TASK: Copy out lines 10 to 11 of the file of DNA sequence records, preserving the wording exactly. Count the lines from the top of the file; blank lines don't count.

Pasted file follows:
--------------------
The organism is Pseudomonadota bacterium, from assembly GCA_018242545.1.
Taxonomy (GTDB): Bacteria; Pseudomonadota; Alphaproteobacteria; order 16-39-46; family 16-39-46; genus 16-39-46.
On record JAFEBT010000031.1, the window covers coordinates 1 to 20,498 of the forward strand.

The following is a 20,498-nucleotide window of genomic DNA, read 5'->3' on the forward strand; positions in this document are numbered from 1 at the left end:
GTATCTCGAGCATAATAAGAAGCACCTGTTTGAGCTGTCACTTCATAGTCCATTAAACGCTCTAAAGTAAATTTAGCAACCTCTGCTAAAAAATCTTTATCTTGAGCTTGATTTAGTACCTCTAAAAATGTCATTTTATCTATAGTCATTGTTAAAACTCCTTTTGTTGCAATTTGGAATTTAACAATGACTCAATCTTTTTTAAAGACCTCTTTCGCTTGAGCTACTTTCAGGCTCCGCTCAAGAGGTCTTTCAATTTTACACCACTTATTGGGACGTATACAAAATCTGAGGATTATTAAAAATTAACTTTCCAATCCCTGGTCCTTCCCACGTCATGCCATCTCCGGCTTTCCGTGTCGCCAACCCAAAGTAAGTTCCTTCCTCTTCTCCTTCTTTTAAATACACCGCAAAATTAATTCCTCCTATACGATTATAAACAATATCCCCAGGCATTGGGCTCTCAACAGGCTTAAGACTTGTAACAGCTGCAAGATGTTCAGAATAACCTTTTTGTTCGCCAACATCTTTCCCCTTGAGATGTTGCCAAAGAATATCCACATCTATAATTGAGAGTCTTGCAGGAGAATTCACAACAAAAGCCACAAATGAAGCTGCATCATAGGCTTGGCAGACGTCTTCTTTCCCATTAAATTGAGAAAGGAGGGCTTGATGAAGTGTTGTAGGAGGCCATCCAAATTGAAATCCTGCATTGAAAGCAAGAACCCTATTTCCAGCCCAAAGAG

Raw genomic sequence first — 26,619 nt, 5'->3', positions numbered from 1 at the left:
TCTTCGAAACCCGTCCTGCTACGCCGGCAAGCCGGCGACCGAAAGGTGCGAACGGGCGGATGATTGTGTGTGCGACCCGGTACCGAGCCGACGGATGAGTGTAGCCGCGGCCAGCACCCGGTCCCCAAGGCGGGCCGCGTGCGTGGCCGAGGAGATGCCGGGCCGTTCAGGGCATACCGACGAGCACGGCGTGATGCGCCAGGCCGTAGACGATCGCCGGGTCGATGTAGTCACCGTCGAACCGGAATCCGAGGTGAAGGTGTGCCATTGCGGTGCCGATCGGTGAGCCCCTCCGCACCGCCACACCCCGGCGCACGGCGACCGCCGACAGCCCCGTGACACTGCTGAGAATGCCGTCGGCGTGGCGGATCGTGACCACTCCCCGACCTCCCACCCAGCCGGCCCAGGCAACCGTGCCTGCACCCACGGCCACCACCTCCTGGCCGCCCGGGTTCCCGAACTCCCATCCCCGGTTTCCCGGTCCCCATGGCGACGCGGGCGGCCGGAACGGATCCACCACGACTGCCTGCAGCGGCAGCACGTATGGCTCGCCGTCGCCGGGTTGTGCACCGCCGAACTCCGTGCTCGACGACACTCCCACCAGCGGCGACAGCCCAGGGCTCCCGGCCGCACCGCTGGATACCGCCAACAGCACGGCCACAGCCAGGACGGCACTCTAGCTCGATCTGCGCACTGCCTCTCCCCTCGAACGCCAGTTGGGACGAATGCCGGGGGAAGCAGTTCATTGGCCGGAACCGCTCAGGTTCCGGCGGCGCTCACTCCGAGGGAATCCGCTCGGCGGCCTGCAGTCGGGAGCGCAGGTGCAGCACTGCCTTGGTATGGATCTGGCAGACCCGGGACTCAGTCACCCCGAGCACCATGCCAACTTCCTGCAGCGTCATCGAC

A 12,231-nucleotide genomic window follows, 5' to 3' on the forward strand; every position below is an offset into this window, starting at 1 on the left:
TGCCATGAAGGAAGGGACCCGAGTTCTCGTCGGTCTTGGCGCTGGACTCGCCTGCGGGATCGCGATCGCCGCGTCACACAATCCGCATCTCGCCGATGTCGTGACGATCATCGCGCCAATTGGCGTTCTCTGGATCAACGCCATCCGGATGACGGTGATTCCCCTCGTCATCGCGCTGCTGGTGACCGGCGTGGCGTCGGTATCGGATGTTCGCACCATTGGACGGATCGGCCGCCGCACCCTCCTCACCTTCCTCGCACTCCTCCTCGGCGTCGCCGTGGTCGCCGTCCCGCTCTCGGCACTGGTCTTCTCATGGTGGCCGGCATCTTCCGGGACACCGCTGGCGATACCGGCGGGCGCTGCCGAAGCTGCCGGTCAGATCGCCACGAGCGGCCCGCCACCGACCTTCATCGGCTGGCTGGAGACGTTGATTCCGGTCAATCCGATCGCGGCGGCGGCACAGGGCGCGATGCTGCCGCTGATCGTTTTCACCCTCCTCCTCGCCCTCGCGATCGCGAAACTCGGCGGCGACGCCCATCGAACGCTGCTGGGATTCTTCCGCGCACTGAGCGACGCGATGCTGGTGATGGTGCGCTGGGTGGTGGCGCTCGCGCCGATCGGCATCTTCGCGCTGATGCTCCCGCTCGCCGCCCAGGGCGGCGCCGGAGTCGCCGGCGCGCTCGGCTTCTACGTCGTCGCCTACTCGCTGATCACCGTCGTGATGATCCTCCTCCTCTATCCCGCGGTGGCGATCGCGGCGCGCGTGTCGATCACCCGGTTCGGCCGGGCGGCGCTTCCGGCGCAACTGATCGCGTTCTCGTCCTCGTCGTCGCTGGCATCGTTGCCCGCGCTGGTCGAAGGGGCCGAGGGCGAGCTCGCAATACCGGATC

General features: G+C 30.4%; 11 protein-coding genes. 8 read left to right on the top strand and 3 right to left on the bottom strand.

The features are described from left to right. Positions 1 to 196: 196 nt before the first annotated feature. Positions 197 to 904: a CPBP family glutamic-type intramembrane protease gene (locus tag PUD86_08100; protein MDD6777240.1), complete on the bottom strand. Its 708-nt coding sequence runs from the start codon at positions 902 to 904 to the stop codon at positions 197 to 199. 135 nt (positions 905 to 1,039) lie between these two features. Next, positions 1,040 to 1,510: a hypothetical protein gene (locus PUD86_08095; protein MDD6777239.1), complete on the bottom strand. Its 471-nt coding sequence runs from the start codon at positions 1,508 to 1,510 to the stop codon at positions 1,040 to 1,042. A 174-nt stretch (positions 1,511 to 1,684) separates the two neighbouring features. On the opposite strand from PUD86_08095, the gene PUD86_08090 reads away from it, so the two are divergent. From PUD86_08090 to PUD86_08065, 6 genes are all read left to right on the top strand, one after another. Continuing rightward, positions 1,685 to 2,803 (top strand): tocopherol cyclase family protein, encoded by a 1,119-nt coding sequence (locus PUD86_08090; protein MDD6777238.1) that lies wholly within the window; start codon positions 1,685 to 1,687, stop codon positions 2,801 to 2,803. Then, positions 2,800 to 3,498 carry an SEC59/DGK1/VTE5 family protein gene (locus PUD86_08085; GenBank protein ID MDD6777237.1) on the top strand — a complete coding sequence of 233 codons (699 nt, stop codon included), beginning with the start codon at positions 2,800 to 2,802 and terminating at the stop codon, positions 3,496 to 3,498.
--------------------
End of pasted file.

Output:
General features: G+C 30.4%; 11 protein-coding genes. 8 read left to right on the top strand and 3 right to left on the bottom strand.

The features are described from left to right. Positions 1 to 196: 196 nt before the first annotated feature. Positions 197 to 904: a CPBP family glutamic-type intramembrane protease gene (locus tag PUD86_08100; protein MDD6777240.1), complete on the bottom strand. Its 708-nt coding sequence runs from the start codon at positions 902 to 904 to the stop codon at positions 197 to 199. 135 nt (positions 905 to 1,039) lie between these two features. Next, positions 1,040 to 1,510: a hypothetical protein gene (locus PUD86_08095; protein MDD6777239.1), complete on the bottom strand. Its 471-nt coding sequence runs from the start codon at positions 1,508 to 1,510 to the stop codon at positions 1,040 to 1,042. A 174-nt stretch (positions 1,511 to 1,684) separates the two neighbouring features. On the opposite strand from PUD86_08095, the gene PUD86_08090 reads away from it, so the two are divergent. From PUD86_08090 to PUD86_08065, 6 genes are all read left to right on the top strand, one after another. Continuing rightward, positions 1,685 to 2,803 (top strand): tocopherol cyclase family protein, encoded by a 1,119-nt coding sequence (locus PUD86_08090; protein MDD6777238.1) that lies wholly within the window; start codon positions 1,685 to 1,687, stop codon positions 2,801 to 2,803. Then, positions 2,800 to 3,498 carry an SEC59/DGK1/VTE5 family protein gene (locus PUD86_08085; GenBank protein ID MDD6777237.1) on the top strand — a complete coding sequence of 233 codons (699 nt, stop codon included), beginning with the start codon at positions 2,800 to 2,802 and terminating at the stop codon, positions 3,496 to 3,498.